3. Admonition (vv. 24–29)
Not everyone in the assembly was unfaithful to the Lord and He had a special word for them. They had separated themselves from the false doctrine and compromising practices of Jezebel and her followers, which Christ denounces as “the depths of Satan” (note the contrast in 1 Cor. 2:10). The Lord had no special demands to make; He simply wanted them to hold fast in their resistance to evil. “Until I come” refers to Christ’s return for His people, at which time He will reward them for their faithfulness (Rev. 3:3; 16:15; 22:7, 17, 20). This is the first mention in Revelation of the Lord’s coming for the church, the event we commonly call the Rapture (1 Thes. 4:13–18). In contrast, the reference in Revelation 1:7 is to Christ’s return to earth in judgment, to defeat His enemies and establish His kingdom (Rev. 19:11).
The believers in Thyatira are promised authority over the nations, which probably refers to the fact God’s people will live and reign with Christ (Rev. 20:4). When the Lord sets up His kingdom on earth, it will be a righteous kingdom with perfect justice. He will rule with a rod of iron (Ps. 2:8–9). Rebellious men will be like clay pots, easily broken to pieces!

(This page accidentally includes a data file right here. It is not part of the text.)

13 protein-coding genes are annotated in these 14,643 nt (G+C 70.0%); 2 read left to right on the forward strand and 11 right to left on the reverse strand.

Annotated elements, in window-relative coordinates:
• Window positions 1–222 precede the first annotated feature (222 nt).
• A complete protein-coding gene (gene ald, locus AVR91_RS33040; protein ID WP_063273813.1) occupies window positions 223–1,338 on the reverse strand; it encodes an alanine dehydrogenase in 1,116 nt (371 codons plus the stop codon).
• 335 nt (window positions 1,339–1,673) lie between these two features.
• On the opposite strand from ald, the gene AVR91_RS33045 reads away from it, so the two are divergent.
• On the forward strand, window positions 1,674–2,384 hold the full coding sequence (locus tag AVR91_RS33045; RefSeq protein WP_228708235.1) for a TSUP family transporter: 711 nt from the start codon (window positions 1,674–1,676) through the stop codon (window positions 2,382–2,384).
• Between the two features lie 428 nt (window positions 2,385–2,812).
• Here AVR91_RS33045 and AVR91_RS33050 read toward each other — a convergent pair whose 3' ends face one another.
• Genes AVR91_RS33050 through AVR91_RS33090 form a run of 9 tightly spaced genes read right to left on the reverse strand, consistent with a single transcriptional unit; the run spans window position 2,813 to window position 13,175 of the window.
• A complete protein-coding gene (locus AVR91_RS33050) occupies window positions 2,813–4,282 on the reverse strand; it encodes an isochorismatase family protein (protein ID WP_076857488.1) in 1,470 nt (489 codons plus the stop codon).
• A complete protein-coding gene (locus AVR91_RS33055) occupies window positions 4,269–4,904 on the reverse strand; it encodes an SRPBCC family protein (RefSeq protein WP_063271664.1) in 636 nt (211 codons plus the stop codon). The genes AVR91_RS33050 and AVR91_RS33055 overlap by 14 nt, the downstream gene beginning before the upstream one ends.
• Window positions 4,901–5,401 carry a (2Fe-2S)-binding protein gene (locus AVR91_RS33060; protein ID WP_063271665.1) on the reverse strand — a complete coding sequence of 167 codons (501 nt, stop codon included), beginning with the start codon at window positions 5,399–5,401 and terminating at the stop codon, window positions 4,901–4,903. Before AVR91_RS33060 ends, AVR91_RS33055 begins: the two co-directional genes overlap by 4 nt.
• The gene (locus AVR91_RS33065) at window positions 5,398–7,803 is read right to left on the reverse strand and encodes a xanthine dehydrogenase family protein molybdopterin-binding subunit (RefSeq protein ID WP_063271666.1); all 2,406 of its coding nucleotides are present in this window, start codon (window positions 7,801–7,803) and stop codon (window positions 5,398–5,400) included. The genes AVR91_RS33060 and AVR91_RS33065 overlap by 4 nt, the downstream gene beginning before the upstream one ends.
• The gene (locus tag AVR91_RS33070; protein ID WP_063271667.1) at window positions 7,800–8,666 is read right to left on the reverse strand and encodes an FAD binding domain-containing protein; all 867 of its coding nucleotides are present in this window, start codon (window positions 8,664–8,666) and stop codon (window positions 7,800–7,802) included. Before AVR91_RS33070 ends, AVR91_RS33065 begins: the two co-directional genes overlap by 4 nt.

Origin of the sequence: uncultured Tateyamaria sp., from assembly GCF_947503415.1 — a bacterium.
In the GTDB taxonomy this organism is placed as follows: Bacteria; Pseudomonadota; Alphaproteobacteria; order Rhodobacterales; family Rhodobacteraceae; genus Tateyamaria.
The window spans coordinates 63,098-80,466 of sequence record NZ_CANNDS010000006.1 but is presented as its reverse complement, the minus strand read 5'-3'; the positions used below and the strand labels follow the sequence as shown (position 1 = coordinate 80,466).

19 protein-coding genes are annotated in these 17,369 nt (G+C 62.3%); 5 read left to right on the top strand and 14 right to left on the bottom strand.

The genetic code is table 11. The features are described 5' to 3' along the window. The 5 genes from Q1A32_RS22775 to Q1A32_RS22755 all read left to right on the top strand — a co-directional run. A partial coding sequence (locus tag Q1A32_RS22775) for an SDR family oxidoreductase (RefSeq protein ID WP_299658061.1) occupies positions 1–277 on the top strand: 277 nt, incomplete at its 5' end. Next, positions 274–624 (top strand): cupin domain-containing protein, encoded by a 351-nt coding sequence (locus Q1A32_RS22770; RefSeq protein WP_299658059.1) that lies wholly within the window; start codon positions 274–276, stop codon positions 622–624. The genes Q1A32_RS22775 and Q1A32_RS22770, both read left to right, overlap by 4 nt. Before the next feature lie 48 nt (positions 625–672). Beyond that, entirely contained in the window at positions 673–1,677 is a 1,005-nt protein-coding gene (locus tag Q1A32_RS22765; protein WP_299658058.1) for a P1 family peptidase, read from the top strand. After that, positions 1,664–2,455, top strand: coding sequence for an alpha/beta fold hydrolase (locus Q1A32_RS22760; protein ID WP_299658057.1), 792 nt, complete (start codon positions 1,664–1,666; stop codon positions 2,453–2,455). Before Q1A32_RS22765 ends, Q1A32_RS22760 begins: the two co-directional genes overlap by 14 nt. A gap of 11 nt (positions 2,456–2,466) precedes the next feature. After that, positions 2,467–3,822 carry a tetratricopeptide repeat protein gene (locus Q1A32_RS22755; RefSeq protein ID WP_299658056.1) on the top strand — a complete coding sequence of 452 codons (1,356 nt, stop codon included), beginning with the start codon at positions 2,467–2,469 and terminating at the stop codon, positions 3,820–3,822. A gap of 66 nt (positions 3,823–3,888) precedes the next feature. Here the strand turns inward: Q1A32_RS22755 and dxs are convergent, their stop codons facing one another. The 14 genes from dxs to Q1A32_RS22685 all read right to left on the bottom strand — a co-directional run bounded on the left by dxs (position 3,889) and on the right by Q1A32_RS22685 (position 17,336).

As we review these first four messages to the churches, we can see the dangers that still exist for the people of God today. Like Ephesus, we can be zealous and orthodox, but at the same time lose our devotion to Christ. Like Thyatira, our love can be increasing, yet lacking in the kind of discernment that is necessary to keep the church pure (Phil. 1:9–11). Like Pergamos and Thyatira, we may be so tolerant of evil that we grieve the Lord and invite His judgment.
Would we have selected Smyrna as the most spiritual church of the four? Probably not, yet the Lord did! We need to remind ourselves not to judge God’s people by wrong standards because only the Lord can see the heart (1 Cor. 4:5).
God’s exhortation to these churches (except Smyrna) is, “Repent!” It is not only lost sinners who need to repent, but also disobedient Christians. If we do not repent and deal with sin in our lives and in our assemblies the Lord may judge us and remove our lamp stand (Rev. 2:5). How tragic it is when a local church gradually abandons the faith and loses its witness for Christ! “Whoever has ears, let them hear what the Spirit says to the churches!”
In Part 3, we will look at Christ’s message to the next church.